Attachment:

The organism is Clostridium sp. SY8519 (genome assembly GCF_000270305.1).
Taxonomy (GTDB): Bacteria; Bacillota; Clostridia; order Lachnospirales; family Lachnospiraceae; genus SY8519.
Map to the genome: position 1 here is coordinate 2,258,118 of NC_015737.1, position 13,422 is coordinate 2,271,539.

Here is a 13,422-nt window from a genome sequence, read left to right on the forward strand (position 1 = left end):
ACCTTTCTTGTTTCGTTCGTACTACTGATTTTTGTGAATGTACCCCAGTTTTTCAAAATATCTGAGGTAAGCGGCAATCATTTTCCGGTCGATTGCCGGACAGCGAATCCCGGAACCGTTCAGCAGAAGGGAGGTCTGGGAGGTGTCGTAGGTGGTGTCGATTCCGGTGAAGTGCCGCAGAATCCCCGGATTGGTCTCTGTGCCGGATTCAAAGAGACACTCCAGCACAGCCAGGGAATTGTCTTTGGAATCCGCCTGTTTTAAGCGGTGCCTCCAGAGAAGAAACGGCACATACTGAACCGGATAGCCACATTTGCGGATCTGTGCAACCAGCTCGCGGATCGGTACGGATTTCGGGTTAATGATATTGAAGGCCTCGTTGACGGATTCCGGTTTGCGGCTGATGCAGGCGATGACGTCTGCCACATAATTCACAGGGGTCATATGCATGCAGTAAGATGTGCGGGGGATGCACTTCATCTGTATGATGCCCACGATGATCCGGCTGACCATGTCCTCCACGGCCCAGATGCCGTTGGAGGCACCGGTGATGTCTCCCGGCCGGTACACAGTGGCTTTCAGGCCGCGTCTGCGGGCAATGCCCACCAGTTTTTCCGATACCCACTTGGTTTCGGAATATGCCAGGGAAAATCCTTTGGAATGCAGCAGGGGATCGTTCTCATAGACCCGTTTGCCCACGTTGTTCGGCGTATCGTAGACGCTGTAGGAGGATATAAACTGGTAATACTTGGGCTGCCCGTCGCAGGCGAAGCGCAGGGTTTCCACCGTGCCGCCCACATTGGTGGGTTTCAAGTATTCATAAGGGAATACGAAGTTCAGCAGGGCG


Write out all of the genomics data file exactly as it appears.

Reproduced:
The organism is Clostridium sp. SY8519 (genome assembly GCF_000270305.1).
Taxonomy (GTDB): Bacteria; Bacillota; Clostridia; order Lachnospirales; family Lachnospiraceae; genus SY8519.
Map to the genome: position 1 here is coordinate 2,258,118 of NC_015737.1, position 13,422 is coordinate 2,271,539.

Here is a 13,422-nt window from a genome sequence, read left to right on the forward strand (position 1 = left end):
ACCTTTCTTGTTTCGTTCGTACTACTGATTTTTGTGAATGTACCCCAGTTTTTCAAAATATCTGAGGTAAGCGGCAATCATTTTCCGGTCGATTGCCGGACAGCGAATCCCGGAACCGTTCAGCAGAAGGGAGGTCTGGGAGGTGTCGTAGGTGGTGTCGATTCCGGTGAAGTGCCGCAGAATCCCCGGATTGGTCTCTGTGCCGGATTCAAAGAGACACTCCAGCACAGCCAGGGAATTGTCTTTGGAATCCGCCTGTTTTAAGCGGTGCCTCCAGAGAAGAAACGGCACATACTGAACCGGATAGCCACATTTGCGGATCTGTGCAACCAGCTCGCGGATCGGTACGGATTTCGGGTTAATGATATTGAAGGCCTCGTTGACGGATTCCGGTTTGCGGCTGATGCAGGCGATGACGTCTGCCACATAATTCACAGGGGTCATATGCATGCAGTAAGATGTGCGGGGGATGCACTTCATCTGTATGATGCCCACGATGATCCGGCTGACCATGTCCTCCACGGCCCAGATGCCGTTGGAGGCACCGGTGATGTCTCCCGGCCGGTACACAGTGGCTTTCAGGCCGCGTCTGCGGGCAATGCCCACCAGTTTTTCCGATACCCACTTGGTTTCGGAATATGCCAGGGAAAATCCTTTGGAATGCAGCAGGGGATCGTTCTCATAGACCCGTTTGCCCACGTTGTTCGGCGTATCGTAGACGCTGTAGGAGGATATAAACTGGTAATACTTGGGCTGCCCGTCGCAGGCGAAGCGCAGGGTTTCCACCGTGCCGCCCACATTGGTGGGTTTCAAGTATTCATAAGGGAATACGAAGTTCAGCAGGGCG